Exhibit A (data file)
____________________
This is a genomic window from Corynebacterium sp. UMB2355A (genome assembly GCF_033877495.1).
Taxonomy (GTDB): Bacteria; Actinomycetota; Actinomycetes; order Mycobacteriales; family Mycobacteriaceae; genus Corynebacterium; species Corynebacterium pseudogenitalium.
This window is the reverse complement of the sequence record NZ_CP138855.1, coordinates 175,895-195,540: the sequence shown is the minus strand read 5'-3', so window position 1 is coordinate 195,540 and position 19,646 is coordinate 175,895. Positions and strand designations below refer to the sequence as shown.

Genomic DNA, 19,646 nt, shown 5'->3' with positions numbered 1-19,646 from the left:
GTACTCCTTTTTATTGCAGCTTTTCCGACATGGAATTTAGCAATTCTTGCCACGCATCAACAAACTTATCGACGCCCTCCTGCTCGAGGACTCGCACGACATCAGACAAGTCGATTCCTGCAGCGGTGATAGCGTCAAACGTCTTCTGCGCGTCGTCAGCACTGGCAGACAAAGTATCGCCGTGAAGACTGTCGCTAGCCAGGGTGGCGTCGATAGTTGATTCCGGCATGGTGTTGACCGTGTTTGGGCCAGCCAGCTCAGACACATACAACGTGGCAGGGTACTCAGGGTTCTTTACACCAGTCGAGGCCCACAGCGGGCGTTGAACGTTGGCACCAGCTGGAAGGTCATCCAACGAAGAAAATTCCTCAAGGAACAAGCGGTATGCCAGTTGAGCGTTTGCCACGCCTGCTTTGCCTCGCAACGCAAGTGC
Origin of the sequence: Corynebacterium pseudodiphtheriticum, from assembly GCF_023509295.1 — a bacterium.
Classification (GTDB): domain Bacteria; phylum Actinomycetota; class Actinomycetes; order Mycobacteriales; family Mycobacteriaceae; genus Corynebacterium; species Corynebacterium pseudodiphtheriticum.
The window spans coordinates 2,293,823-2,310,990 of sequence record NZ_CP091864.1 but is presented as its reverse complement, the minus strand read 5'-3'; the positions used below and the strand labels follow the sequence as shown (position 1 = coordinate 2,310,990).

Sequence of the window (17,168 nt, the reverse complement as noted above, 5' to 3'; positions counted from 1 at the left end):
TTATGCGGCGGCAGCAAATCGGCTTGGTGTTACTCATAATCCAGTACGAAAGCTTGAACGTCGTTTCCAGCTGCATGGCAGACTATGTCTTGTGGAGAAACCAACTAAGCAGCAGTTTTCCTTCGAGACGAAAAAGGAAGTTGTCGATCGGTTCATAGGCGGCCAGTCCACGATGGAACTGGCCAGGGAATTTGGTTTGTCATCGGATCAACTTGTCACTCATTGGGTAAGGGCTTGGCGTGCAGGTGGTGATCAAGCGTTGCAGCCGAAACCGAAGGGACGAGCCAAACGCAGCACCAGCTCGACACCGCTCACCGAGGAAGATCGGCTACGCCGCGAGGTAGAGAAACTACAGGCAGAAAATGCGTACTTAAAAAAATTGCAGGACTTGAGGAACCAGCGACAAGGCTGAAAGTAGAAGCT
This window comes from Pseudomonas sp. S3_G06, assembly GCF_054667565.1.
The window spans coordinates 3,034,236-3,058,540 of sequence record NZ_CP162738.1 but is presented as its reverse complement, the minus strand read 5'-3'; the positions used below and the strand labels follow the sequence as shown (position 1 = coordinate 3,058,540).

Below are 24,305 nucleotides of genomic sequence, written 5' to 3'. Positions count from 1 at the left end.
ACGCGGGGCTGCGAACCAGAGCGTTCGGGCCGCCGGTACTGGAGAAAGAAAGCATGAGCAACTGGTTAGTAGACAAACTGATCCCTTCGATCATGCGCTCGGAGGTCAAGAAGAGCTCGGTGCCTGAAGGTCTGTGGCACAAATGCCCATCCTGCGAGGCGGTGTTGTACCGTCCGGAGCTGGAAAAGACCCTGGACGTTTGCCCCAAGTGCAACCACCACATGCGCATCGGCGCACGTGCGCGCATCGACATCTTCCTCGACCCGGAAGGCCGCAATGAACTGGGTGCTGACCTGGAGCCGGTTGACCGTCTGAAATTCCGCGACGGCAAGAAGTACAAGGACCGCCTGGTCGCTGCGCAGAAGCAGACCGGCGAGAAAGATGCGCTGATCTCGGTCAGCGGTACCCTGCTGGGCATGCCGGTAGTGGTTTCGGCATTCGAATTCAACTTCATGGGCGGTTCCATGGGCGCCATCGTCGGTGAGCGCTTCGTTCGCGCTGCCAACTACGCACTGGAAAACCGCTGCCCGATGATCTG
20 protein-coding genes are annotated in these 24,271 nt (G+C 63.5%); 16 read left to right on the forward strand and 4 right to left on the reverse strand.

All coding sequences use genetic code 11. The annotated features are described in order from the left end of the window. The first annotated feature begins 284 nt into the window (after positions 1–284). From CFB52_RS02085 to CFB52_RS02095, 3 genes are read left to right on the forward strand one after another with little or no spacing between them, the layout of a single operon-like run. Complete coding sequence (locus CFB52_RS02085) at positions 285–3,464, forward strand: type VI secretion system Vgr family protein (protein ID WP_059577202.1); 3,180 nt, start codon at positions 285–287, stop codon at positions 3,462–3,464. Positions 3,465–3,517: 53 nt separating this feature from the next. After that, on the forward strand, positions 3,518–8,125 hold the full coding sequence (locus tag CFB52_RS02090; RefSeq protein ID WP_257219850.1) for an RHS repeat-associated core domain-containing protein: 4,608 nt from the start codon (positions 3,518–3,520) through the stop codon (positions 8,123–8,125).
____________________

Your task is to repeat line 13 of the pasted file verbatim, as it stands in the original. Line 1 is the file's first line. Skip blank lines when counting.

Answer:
Below are 24,305 nucleotides of genomic sequence, written 5' to 3'. Positions count from 1 at the left end.